EPA Revises Emissions Rules for Large Jet Engines

 - November 29, 2022, 10:37 AM
A new rule from the U.S. Environmental Protection Agency establishes particle matter standards for most jet engines. (Photo: Chad Trautvetter/AIN)

In a final rule, the U.S. Environmental Protection Agency (EPA) is replacing the existing smoke standard on civil subsonic jet airplanes with rated engine outputs exceeding 26.7 kilonewtons (6,002 pounds of thrust) with particle matter (PM) standards. These standards apply to in-production engines manufactured on or after Jan. 1, 2023, as well as type designs with initial type certification applications submitted on or after that same date.

The EPA is maintaining smoke number standards for new-production engines not covered by the PM mass concentration standard and for engines already manufactured. The PM standards and test procedures are equivalent to the engine standards adopted by the United Nations’ International Civil Aviation Organization (ICAO) in 2017 and 2020.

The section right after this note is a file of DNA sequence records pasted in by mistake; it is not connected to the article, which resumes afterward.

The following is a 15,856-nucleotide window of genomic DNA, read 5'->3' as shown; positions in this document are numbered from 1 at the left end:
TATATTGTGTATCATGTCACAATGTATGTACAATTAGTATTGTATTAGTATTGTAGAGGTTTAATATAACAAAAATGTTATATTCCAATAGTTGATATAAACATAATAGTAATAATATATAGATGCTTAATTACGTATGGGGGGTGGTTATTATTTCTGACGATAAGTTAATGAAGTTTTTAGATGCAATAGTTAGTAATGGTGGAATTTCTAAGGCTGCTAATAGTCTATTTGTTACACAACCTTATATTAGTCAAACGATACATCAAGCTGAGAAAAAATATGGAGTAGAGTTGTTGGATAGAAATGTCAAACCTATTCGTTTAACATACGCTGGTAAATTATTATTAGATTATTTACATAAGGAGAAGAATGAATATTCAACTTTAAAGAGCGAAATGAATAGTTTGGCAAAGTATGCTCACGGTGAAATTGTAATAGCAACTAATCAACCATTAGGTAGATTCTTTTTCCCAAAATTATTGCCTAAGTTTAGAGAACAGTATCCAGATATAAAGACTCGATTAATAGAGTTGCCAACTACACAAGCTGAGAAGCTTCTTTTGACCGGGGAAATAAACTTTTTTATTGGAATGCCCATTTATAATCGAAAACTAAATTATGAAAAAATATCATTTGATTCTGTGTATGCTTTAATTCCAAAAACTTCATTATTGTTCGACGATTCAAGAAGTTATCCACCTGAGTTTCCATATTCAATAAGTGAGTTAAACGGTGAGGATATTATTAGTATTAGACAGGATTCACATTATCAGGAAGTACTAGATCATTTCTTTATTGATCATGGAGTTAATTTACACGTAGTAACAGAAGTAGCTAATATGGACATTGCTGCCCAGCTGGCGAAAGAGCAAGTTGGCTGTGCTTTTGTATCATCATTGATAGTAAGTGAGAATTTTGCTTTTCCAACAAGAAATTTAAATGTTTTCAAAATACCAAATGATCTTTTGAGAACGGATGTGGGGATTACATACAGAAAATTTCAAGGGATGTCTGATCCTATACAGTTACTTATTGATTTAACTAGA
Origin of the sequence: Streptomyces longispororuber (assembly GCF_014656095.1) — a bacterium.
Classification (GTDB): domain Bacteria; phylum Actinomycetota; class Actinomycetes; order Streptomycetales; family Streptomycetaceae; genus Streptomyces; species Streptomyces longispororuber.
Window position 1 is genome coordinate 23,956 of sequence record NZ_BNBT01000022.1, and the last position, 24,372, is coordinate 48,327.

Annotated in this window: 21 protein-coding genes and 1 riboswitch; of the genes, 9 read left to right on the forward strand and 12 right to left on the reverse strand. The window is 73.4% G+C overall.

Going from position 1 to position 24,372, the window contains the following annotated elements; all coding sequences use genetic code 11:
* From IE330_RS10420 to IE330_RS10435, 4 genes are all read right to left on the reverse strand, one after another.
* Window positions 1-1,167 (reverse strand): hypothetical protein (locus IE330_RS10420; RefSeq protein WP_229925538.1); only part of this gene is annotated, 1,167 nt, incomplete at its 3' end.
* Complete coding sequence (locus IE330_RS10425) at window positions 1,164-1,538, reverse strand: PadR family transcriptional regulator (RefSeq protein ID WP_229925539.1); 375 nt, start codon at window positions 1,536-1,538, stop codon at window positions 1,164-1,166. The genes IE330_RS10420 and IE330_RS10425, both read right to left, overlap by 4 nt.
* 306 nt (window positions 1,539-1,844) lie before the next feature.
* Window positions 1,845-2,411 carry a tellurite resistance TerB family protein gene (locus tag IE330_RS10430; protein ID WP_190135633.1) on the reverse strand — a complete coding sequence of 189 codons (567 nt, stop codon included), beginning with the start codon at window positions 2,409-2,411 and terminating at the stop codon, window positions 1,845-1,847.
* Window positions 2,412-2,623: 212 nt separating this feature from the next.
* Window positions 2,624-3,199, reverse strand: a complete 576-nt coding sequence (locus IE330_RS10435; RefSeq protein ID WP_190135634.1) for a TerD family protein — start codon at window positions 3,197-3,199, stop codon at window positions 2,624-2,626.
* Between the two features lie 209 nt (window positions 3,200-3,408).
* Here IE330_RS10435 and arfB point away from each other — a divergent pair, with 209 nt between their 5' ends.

According to the final rule, the EPA and FAA actively participated in the proceedings in which the ICAO requirements were developed. “These standards reflect the importance of the control of PM emissions and U.S. efforts to secure the highest practicable degree of uniformity in aviation regulations and standards. As part of this update, the EPA is also aligning with ICAO by applying the smoke number standards to engines with less than or equal to 26.7 kilonewtons of rated output used on supersonic airplanes.